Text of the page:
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Human Trafficking: 150 Nigerians refused departure in 4 months- Immigration Comptroller

Human Trafficking: 150 Nigerians refused departure in 4 months- Immigration Comptroller
Written by Maritime First

The Nigeria Immigration Service (NIS) says no fewer than 150 Nigerians were disallowed from travelling out of the country in the last four months in the fight against human trafficking.

Mr. Abdullahi Usman, the Comptroller in charge of the Murtala Muhammed International Airport (MMIA), Lagos, made this known to newsmen, while receiving the management of Access Bank at the airport.

Access Bank donated office furniture to NIS at the MMIA as part of its Corporate Social Responsibility (CSR) programme.

According to Usman, those refused departure were within the range age of 16 to 40 years.

“They were sensitized on the reasons for their refusal and most of them were satisfied.

“We told them that if they had gone, it would have been a disaster for them. We also ensure they were profiled at the same venue where the returnees were being kept.

“They witnessed the returnees and it became very clear to them. Most of them were innocent of where they are going to, while some of them knew.

“When we came, we introduced anti-human trafficking to look basically into human tracking issues,” he said.

The comptroller said that no fewer than 58, 000 visas were issued from January to Dec. 5 on arrival to foreigners who arrived through the MMIA in Lagos.

He said that most of the beneficiaries were investors coming into the country.

He said the visa on arrival procedure was targeted at investors coming into Nigeria to do business as part of the Ease of Doing Business policy of the Federal Government.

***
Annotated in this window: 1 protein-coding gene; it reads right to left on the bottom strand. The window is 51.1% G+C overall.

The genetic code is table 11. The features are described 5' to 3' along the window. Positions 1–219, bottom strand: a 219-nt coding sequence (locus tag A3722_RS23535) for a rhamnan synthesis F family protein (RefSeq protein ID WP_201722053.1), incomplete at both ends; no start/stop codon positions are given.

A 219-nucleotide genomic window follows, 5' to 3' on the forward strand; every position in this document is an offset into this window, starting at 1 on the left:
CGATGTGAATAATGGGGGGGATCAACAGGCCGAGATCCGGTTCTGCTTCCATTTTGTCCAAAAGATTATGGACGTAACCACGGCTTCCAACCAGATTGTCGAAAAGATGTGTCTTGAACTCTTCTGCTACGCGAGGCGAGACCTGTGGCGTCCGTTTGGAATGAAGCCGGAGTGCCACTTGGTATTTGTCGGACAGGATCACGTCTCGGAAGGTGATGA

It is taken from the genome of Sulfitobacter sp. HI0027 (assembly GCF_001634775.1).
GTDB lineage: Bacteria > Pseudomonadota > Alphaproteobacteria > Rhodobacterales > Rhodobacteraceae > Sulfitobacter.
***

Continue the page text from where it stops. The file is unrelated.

“We have upgraded our visa on arrival from email-based to web-based to improve our services.

“Applicants can now log into the website and fill in their details and also get their approvals directly from there instead of using a third party which was what we were doing before because they have to send a representative here to process it.

“So, the increase in the issuance is to ease procedure and encourage more investors to come into the country to invest,’’ Usman said.

On airport operations, he said that the new Migration Information and Data Analysis System (MIDAS) had been installed at the airport.

He said that this was to enable immigration and border officials to process travellers more rapidly and professionally and as well make their border-crossing experience safer and more humane.

Also read:  NIS bursts human trafficking ring at Katsina border, intercepts 28

Usman said that before now, the system was not sophisticated, but currently, the new equipment MIDAS was used to capture 10 fingers of passengers.

He said with MIDAS, the system would ensure that those crossing Nigerian borders did not pose threats to national and international security.

According to him, the process is seamless and effective.

“We just appeal to passengers to exercise some patience in undergoing the process.

“We have increased number of our officers at the airport due to large travellers during the Yuletide season.

“We are fully ready to ensure effective and efficient operations at the airport during the festive period,’’ Usman said.

The Assistant Comptroller-General, Mohammed Alafa, while receiving the management of Access Bank, commended them for supporting the operations of NIS through their donation of office furniture.

Alafa also urged other corporate organizations to emulate the Access Bank’s good gestures.

In his remarks, Dr Herbert Wigwe, the Group Managing Director of Access Bank, lauded the NIS officials for their effective operations at the airport, assuring them of more support.

Wigwe, represented by Mr Victor Etuokwu, said that donation of the furniture to immigration service was borne out of their seamless services at the airport.

He said: “This is part of our company’s contributions to the organization in Nigeria through our CSR initiative.’’

MIDAS enables countries to effectively monitor those entering and exiting their territory by land, air and sea, while providing a sound statistical basis for migration policy-related planning.

 

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Maritime First